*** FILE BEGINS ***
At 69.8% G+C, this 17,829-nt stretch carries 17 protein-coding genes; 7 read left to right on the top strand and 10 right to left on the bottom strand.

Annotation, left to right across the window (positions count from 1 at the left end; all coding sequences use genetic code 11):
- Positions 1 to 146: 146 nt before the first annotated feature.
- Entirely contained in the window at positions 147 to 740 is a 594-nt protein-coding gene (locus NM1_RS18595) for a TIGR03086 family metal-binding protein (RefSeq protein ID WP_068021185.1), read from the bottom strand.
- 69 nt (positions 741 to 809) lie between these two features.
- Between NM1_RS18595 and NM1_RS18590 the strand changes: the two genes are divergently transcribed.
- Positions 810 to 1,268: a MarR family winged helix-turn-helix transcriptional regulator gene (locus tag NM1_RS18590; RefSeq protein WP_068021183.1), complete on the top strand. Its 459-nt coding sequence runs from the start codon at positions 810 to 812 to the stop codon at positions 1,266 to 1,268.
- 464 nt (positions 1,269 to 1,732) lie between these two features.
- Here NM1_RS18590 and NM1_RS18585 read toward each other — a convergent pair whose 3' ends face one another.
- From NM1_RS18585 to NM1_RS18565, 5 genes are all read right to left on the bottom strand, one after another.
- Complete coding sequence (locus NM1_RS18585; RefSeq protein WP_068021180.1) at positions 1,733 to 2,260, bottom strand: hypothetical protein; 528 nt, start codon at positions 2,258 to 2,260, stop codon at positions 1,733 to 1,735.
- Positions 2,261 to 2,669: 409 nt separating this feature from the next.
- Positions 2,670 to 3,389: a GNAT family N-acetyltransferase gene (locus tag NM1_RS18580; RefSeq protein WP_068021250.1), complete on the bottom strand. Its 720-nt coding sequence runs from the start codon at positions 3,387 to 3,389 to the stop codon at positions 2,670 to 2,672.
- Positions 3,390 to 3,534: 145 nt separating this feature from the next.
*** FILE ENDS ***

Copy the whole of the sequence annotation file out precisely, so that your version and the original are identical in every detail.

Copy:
At 69.8% G+C, this 17,829-nt stretch carries 17 protein-coding genes; 7 read left to right on the top strand and 10 right to left on the bottom strand.

Annotation, left to right across the window (positions count from 1 at the left end; all coding sequences use genetic code 11):
- Positions 1 to 146: 146 nt before the first annotated feature.
- Entirely contained in the window at positions 147 to 740 is a 594-nt protein-coding gene (locus NM1_RS18595) for a TIGR03086 family metal-binding protein (RefSeq protein ID WP_068021185.1), read from the bottom strand.
- 69 nt (positions 741 to 809) lie between these two features.
- Between NM1_RS18595 and NM1_RS18590 the strand changes: the two genes are divergently transcribed.
- Positions 810 to 1,268: a MarR family winged helix-turn-helix transcriptional regulator gene (locus tag NM1_RS18590; RefSeq protein WP_068021183.1), complete on the top strand. Its 459-nt coding sequence runs from the start codon at positions 810 to 812 to the stop codon at positions 1,266 to 1,268.
- 464 nt (positions 1,269 to 1,732) lie between these two features.
- Here NM1_RS18590 and NM1_RS18585 read toward each other — a convergent pair whose 3' ends face one another.
- From NM1_RS18585 to NM1_RS18565, 5 genes are all read right to left on the bottom strand, one after another.
- Complete coding sequence (locus NM1_RS18585; RefSeq protein WP_068021180.1) at positions 1,733 to 2,260, bottom strand: hypothetical protein; 528 nt, start codon at positions 2,258 to 2,260, stop codon at positions 1,733 to 1,735.
- Positions 2,261 to 2,669: 409 nt separating this feature from the next.
- Positions 2,670 to 3,389: a GNAT family N-acetyltransferase gene (locus tag NM1_RS18580; RefSeq protein WP_068021250.1), complete on the bottom strand. Its 720-nt coding sequence runs from the start codon at positions 3,387 to 3,389 to the stop codon at positions 2,670 to 2,672.
- Positions 3,390 to 3,534: 145 nt separating this feature from the next.